Dame Silvia Rose Cartwright, (née Poulter, born 7 November 1943) is a New Zealand jurist who served as the 18th Governor-General of New Zealand, from 2001 to 2006.

George Grey

Sir George GreyGovernor GreyGrey
When first drafted by then Governor George Grey, the New Zealand Constitution Act 1852 contained a provision for the governor to be elected by New Zealand's Parliament. Three 19th-century New Zealand governors were recalled from office: William Hobson (who died before he was officially recalled), Robert FitzRoy, and Sir George Grey.
He served in a succession of governing positions: Governor of South Australia, twice Governor of New Zealand, Governor of Cape Colony, and the 11th Premier of New Zealand.

William Hobson

Governor HobsonCaptain William HobsonHobson
Three 19th-century New Zealand governors were recalled from office: William Hobson (who died before he was officially recalled), Robert FitzRoy, and Sir George Grey.
Captain William Hobson (26 September 1792 – 10 September 1842) was a British Royal Navy officer who served as the first Governor of New Zealand.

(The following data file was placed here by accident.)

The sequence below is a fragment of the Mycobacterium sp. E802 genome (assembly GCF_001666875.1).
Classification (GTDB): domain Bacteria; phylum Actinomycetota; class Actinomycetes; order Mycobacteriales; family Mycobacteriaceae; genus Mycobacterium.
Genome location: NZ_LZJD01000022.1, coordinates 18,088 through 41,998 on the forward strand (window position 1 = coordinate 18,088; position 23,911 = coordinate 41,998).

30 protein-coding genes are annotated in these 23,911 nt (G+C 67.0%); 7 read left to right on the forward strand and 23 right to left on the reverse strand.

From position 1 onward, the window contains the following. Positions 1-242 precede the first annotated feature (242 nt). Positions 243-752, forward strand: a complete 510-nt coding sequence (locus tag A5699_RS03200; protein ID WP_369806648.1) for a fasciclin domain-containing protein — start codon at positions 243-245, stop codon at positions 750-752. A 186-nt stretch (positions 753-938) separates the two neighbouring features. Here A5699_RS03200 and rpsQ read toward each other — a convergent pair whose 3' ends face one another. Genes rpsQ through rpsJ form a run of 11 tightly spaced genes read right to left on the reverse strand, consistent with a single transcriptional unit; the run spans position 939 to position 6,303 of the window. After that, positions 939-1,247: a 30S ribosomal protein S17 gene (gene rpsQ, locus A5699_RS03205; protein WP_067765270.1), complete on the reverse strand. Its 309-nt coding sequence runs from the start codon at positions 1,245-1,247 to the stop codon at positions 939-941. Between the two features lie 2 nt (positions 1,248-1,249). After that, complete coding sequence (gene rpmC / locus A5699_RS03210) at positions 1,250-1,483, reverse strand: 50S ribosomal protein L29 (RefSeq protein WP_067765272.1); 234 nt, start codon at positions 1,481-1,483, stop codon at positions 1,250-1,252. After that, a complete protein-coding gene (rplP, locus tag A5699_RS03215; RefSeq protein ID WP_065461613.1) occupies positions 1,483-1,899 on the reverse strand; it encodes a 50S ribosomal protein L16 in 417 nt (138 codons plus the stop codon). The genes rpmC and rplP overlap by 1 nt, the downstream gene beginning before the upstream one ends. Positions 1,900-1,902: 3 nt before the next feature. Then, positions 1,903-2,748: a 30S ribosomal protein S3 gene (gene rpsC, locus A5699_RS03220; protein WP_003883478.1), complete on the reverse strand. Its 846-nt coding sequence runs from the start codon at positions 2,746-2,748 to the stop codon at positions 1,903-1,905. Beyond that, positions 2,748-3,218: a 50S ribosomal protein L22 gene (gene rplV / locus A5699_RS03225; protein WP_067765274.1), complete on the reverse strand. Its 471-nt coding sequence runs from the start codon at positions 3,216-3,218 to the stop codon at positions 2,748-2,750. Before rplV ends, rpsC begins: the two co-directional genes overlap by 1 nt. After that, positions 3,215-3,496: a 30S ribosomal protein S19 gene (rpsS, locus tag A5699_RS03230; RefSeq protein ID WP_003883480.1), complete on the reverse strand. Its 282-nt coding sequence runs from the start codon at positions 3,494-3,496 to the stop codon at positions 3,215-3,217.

Colonial Secretary of New Zealand

Colonial SecretaryColonial Secretary (New Zealand)Colonial Secretary for New Zealand
Prior to the granting of responsible government in 1856, the colonial secretary acted as administrator when a governor was absent.
Along with the Chief Justice, the office was one of the first four created by Governor William Hobson when he arrived in New Zealand in January 1840.

New Zealand House of Representatives

House of RepresentativesParliamentMP
Although the governor-general's powers are in theory extensive, they are in practice very limited; most political power is exercised by the New Zealand Parliament (which is composed of the Governor-General-in-Parliament and the House of Representatives), through the prime minister and Cabinet.
The New Zealand House of Representatives is a component of the New Zealand Parliament, along with the Sovereign (represented by the Governor-General).

Robert FitzRoy

FitzRoyCaptain FitzRoyGovernor FitzRoy
Three 19th-century New Zealand governors were recalled from office: William Hobson (who died before he was officially recalled), Robert FitzRoy, and Sir George Grey.